Here we have a “sweet” poem, again by Edgar A. Guest. It’s from Rhymes Of Childhood (1924).
Edgar A. Guest
She is gentle, kind and fair,
And there’s silver in her hair;
She has known the touch of sorrow,
But the smile of her is sweet;
And sometimes it seems to me
That her mission is to be
The gracious cookie-lady
To the youngsters of the street.
All the children in the block
Daily stand beside the crock,
Where she keeps the sugar cookies
That the little folks enjoy;
And no morning passes o’er
That a tapping at her door
Doesn’t warn her of the visit
Of a certain little boy.
She has made him feel that he
Has a natural right to be
In her kitchen when she’s baking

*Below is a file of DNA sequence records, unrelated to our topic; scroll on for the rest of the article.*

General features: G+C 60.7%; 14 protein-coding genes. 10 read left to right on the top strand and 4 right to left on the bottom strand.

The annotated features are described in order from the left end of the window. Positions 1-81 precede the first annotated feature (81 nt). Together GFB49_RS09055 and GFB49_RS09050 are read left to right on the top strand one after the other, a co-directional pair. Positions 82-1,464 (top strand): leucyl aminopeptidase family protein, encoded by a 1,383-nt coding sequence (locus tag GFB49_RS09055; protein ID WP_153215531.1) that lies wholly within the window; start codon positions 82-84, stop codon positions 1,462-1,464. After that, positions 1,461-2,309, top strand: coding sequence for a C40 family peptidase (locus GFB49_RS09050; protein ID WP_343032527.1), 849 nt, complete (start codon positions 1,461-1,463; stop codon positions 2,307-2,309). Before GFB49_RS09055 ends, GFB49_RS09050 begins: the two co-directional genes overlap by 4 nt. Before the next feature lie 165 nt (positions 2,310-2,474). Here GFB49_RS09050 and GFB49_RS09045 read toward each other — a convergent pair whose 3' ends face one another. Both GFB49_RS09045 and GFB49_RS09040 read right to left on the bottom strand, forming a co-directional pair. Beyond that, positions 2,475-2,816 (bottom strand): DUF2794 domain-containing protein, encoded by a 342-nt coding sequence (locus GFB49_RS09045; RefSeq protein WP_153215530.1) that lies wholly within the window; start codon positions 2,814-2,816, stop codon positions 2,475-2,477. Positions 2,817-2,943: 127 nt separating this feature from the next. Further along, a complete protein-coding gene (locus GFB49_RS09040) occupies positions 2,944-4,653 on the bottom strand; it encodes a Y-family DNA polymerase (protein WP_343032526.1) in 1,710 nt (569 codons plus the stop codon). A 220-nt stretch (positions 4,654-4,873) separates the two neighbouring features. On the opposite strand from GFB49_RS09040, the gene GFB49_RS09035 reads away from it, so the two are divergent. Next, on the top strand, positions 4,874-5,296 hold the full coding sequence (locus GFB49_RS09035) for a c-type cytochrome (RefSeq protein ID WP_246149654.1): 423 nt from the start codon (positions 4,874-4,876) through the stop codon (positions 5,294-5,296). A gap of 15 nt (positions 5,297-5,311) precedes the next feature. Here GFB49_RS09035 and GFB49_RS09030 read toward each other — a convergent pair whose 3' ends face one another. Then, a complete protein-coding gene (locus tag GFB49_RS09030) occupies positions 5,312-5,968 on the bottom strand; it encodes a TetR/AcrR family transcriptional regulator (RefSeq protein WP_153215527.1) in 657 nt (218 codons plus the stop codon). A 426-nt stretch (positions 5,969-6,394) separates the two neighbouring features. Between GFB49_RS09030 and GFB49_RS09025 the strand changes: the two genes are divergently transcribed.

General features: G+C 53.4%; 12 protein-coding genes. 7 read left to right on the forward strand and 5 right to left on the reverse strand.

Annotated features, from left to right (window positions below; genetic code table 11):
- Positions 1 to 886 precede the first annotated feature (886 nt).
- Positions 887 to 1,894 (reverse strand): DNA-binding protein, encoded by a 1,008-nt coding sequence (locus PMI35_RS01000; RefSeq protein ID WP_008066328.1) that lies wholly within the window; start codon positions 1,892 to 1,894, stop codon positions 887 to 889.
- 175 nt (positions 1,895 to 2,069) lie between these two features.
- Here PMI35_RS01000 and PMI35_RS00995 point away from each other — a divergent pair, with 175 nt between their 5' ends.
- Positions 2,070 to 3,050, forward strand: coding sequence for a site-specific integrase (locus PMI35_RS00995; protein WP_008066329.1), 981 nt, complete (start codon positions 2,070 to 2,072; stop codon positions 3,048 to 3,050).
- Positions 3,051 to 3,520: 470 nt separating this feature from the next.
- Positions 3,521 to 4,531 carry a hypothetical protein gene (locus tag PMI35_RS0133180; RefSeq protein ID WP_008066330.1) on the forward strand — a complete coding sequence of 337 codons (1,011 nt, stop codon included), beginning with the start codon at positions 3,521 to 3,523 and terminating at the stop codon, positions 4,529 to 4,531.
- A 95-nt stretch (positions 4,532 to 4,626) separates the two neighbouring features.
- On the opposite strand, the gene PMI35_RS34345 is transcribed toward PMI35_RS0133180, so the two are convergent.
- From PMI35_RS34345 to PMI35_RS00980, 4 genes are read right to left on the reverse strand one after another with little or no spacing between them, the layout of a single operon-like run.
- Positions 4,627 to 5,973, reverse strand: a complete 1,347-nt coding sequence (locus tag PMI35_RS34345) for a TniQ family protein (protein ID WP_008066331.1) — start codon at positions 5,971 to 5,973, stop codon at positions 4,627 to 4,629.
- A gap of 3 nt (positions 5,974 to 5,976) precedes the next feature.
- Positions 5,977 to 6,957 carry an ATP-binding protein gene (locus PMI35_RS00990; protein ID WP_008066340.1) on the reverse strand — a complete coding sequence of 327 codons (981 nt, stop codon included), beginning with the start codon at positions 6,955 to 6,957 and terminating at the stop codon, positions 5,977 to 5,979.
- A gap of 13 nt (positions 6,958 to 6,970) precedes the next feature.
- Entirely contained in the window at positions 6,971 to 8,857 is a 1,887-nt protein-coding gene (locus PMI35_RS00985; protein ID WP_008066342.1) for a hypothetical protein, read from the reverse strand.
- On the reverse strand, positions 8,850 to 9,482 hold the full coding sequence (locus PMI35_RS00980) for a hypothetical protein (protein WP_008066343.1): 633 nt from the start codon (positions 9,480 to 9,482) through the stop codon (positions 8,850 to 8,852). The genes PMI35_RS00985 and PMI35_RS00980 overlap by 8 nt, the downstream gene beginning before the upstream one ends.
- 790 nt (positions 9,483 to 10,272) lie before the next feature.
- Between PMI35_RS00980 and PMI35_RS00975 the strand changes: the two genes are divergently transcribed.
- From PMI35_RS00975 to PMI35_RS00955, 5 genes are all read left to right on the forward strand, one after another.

Pies and cakes and ginger bread;
And each night to me he brings
All the pretty, tender things
About the little by-gone children
That the cookie-lady said.
Oh, dear cookie-lady sweet,
May you beautify our street
With your kind and gentle presence
Many more glad years, I pray;
May the skies be bright above you,
As you’ve taught our babes to love you;
You will scar their hearts with sorrow
If you ever go away.
Life is strange, and when I scan it,
I believe God tries to plan it,
So that where He sends his babies
In that neighborhood to dwell,
One of rare and gracious beauty
Shall abide, whose sweetest duty
Is to be the cookie-lady
That the children love so well.